"Won't actually die this day, given his early preparation for the 'holiday'. Angelina would never forgive me."
"Neither would Fred or Roxanne," added Hermione. "So, you really weren't trying to be, er, romantic?"
Severus turned Hermione to face him. "When," he asked sternly, before kissing her nose, "have I ever been romantic?"
Hermione grinned. "Oh, never."
"No, never," agreed Severus.
And then, as one, they continued, "That wouldn't do at all!"
The next morning, Hermione awoke to find another open box and empty phial in the kitchen, but no poem—no, what she found instead was a freakish treatise on Severus' "malacological" skill.
He does know what he's doing with his tongue, Hermione thought, sending the evidence of George's further product testing to hide with Severus' first poem, but I've never liked the clam analogy.
She found her husband in his lab, groaning over a beaker. "Another headache?"
"You don't have to help George, you know."
"I do." Severus held out a hand to Hermione. "I gave him my word and signed . . . ."
"'Signed'?" Hermione prompted.
Severus flushed. "Signed a form."
Hermione couldn't help it; she giggled. "Why would you sign anything George Weasley put in front of you? You taught him! You teach his children! Severus."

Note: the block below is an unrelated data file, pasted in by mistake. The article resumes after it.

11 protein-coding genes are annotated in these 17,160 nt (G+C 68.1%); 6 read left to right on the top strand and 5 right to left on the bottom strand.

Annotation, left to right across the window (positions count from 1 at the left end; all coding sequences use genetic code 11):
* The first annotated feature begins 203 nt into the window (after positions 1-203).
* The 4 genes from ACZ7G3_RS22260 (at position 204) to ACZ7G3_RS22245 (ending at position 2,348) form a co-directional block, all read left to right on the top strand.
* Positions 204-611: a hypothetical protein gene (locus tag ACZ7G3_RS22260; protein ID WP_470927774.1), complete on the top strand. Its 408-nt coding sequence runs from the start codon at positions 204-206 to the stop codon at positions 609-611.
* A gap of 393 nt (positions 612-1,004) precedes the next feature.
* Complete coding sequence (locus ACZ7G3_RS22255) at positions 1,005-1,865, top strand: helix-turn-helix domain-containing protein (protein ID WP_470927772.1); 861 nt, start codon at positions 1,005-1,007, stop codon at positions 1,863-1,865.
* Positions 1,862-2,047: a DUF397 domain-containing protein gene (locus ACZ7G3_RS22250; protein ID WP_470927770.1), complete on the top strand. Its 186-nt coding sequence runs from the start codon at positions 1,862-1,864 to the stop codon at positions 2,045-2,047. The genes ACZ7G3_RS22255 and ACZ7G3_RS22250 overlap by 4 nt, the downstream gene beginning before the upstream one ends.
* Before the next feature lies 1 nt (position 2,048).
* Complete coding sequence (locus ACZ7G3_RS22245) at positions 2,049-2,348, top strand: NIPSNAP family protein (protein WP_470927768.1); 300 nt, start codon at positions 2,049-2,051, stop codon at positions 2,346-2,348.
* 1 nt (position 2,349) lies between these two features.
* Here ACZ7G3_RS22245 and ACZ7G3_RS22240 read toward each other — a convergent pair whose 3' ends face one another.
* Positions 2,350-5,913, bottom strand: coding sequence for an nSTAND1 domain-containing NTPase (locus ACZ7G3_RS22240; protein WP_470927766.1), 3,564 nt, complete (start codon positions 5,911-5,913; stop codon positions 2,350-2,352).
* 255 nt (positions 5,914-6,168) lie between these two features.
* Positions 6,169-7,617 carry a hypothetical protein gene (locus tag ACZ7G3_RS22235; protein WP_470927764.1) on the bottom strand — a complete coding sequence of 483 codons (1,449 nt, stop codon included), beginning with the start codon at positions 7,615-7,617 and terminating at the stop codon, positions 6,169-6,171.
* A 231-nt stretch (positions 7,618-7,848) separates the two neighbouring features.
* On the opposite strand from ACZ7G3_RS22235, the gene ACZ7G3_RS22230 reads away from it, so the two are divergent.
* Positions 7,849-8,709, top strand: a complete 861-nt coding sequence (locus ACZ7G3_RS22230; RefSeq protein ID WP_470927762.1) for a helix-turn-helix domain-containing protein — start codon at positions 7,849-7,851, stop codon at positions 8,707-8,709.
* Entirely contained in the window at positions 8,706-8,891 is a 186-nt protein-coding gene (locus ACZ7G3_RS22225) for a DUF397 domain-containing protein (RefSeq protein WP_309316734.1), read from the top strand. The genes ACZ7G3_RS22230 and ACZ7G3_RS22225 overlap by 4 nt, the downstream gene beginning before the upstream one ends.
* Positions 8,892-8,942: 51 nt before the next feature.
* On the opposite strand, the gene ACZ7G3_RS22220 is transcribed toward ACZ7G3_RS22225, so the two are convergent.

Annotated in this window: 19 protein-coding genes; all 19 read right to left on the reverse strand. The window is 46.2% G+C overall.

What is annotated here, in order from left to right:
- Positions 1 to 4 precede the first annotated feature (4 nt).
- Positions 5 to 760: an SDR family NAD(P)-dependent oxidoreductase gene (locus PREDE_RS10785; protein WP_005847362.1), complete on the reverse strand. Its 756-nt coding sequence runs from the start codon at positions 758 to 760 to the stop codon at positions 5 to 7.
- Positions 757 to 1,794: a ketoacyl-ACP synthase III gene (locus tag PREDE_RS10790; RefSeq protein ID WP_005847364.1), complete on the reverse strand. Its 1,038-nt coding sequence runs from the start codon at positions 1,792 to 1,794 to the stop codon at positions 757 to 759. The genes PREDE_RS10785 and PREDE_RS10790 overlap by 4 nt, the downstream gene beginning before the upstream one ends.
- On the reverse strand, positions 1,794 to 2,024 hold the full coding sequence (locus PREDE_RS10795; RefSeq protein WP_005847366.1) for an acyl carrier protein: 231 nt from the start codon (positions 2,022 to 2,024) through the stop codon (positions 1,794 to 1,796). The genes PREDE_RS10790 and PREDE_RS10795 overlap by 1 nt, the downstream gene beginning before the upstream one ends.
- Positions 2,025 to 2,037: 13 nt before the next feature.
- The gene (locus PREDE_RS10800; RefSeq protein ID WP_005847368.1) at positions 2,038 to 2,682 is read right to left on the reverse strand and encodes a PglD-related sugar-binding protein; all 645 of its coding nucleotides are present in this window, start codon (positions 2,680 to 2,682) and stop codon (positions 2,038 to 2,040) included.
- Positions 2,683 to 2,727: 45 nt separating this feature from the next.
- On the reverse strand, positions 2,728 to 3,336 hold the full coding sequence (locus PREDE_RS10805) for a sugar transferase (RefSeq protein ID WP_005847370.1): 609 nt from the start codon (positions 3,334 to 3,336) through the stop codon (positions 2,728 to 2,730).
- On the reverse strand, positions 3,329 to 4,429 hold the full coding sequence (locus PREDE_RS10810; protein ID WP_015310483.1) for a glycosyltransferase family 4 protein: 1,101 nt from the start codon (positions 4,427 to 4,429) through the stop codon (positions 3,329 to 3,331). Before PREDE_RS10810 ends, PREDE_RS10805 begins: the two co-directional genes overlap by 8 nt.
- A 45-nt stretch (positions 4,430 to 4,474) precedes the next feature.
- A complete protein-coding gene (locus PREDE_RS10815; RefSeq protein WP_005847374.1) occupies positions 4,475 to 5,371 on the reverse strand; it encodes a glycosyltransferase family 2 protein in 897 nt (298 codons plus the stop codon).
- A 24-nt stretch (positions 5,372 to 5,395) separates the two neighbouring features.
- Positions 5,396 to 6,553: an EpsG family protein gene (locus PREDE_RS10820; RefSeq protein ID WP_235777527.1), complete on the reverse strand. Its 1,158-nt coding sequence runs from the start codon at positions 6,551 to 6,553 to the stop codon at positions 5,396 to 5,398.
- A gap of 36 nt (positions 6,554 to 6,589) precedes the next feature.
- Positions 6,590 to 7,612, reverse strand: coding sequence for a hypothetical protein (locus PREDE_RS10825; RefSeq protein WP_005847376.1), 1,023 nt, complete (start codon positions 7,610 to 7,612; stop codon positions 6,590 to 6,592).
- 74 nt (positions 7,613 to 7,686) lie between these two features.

He turned away, muttering, "Working."
"—and I'd never achieved such wonder, as when I found you, madid and wanting."
With clenched eyes, Hermione Vanished the latest box and its contents before secreting Severus' poem.
At least he didn't write wet and wanting, but it's still getting worse. I blame George. This has to stop.
That said, it wasn't until she read about Severus' popliteal desires that Hermione actually confronted her husband's tormentor.
"Ordinarily, I wouldn't mind Severus wanting to play with the back of my knee, but this," Hermione continued, shaking the latest assemblage of words at George, "indicates that my husband, my husband, wants to glue singing rhinestones back there!"
"Sex-y," drawled George.
"No, it's not at all sexy, you git! What did you make Severus sign that's compelling him to write this doggerel?"